The overall performance reflects the bright outlook for the market as the launch of 5G commercial services has turned the industry sales positive since 2020 and soaring demand for subsequent generations of network technology such as exponential growth in mobile data traffic, which is closely associated with improved device and connection capabilities, the convergence between media and telecom services and greater access to cloud computing platforms is likely to further spur industry growth.

▶ 5G+ Strategy and the Digital New Deal: Master Plan for Post COVID-19 Digital Transformation

After its 5G debut, S. Korea rolled out a nationwide strategy, dubbed “5G Plus (5G+)” in April 2019, which entails business support policies to focus primarily on 10 5G-based industries (VR, AR, wearable devices, etc.) and five services (smart factory, immersive content, etc.) which are pivotal to the economy. Under this plan, Seoul will set a goal to represent 15 percent of the global market share by the end of 2026, adding 600,000 new jobs. To this end, it will promote private-public partnership to invest upwards of KRW 30 trillion into the formation of the world’s best 5G ecosystem and its nationwide coverage by 2022.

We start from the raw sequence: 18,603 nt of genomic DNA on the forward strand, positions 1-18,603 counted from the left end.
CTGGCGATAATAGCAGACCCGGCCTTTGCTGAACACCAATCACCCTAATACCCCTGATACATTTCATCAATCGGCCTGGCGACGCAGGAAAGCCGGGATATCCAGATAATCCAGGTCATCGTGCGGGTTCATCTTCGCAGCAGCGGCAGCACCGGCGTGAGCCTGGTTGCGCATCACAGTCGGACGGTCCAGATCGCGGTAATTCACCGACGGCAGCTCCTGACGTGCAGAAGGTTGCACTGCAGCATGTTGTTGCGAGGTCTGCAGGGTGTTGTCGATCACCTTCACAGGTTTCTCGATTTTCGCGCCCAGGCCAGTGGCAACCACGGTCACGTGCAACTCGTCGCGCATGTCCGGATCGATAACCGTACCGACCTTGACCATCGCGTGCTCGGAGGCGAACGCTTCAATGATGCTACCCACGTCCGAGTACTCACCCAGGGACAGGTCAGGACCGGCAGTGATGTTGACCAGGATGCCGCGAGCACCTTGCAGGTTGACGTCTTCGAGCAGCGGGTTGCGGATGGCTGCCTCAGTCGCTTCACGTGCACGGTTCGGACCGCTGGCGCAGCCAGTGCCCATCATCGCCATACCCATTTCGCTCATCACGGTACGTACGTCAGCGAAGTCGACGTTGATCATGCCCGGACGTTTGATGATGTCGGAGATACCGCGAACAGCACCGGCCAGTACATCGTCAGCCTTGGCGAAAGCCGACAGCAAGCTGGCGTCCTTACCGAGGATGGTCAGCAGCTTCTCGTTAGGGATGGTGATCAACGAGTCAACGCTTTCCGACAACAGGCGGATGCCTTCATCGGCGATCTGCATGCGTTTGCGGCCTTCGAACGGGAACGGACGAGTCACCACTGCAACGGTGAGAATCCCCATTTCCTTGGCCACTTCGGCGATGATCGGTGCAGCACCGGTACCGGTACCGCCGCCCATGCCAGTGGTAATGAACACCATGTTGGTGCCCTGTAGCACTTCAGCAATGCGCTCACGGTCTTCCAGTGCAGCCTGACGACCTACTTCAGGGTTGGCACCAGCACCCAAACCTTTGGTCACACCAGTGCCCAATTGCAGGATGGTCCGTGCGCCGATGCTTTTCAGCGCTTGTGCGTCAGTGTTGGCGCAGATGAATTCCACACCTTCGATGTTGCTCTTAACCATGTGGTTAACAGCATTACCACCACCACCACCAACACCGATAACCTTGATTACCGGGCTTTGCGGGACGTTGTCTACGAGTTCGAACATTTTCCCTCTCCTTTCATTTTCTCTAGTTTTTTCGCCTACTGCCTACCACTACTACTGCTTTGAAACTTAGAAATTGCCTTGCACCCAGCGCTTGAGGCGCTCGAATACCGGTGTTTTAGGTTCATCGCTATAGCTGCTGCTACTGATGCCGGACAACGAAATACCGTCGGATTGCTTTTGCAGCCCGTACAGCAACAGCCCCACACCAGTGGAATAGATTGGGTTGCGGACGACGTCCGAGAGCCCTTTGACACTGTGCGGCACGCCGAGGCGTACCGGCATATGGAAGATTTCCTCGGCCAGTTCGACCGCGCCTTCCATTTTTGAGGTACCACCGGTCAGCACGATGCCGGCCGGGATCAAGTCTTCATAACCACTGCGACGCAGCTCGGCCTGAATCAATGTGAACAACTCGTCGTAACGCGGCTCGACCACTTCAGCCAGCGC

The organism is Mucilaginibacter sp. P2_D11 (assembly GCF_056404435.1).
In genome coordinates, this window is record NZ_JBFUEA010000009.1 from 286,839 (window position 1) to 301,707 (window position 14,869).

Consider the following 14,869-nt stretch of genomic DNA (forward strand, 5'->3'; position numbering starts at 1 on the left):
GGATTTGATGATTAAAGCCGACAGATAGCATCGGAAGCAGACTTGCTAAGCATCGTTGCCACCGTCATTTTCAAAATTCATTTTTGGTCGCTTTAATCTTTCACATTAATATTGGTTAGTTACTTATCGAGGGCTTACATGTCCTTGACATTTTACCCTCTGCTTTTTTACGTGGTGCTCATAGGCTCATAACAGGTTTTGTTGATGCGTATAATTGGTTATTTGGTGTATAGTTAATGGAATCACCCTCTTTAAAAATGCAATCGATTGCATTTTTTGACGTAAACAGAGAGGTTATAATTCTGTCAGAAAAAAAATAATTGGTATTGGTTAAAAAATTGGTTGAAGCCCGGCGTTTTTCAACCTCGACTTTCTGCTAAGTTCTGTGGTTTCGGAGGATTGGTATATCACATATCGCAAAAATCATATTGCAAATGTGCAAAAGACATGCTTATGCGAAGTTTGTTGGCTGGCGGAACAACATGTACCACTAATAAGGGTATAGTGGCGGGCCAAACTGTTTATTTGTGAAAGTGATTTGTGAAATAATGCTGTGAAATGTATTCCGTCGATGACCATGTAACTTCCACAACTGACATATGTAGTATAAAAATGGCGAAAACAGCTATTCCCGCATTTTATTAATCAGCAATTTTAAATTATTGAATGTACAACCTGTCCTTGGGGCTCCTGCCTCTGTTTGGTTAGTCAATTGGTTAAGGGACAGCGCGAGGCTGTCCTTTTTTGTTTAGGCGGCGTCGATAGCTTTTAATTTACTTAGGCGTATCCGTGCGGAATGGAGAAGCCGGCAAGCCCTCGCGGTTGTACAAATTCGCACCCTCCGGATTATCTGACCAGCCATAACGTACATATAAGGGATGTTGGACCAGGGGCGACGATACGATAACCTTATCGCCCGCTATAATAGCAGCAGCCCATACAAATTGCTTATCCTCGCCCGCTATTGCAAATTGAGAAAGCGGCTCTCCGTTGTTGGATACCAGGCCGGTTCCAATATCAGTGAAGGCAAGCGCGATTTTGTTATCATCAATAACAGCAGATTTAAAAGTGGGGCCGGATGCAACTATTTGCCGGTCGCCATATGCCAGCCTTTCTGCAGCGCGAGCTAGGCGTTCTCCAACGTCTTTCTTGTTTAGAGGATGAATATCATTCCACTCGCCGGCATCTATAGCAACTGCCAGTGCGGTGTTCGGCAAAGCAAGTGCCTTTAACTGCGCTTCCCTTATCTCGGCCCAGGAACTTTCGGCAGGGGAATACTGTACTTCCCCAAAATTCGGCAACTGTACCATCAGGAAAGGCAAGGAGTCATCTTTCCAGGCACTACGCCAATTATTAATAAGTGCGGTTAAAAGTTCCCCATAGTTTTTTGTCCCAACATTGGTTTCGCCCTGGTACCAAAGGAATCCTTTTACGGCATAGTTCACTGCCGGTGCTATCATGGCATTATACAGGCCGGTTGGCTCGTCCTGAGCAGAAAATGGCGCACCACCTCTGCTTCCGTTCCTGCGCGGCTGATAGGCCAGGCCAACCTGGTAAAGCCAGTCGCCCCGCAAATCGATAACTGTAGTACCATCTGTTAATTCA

In addition, S. Korea will lead public sector financing, through which the authorities will launch business feasibility assessments and profitability analysis to substantiate the viability of the aforementioned five main services until 2021. Then, they push forward a follow-up measure called “5G Plus (5G+) Innovation,” designed to provide ubiquitous access to the new services from 2021 to 2025.

<10 Core Industries and 5 Core Services of the 5G+ Strategy>

* * Source: 5G+ Strategy for Innovative Growth, Ministry of Science and ICT (MSIT)

In accordance with the 5G + policies, the Korean government has formed a 5G+ strategy committee made up of both private and public entities who will take on the role of agenda setting for cross-government, private-public and multi-stakeholder partnerships.

Aside from the 5G+ initiative, the Moon administration proposed the Korean New Deal on July 2020, which is centered on two main pillars—the Green New Deal and the Digital New Deal. In combination with environmental schemes, the Digital New Deal would lay out a grand plan for the digital economy.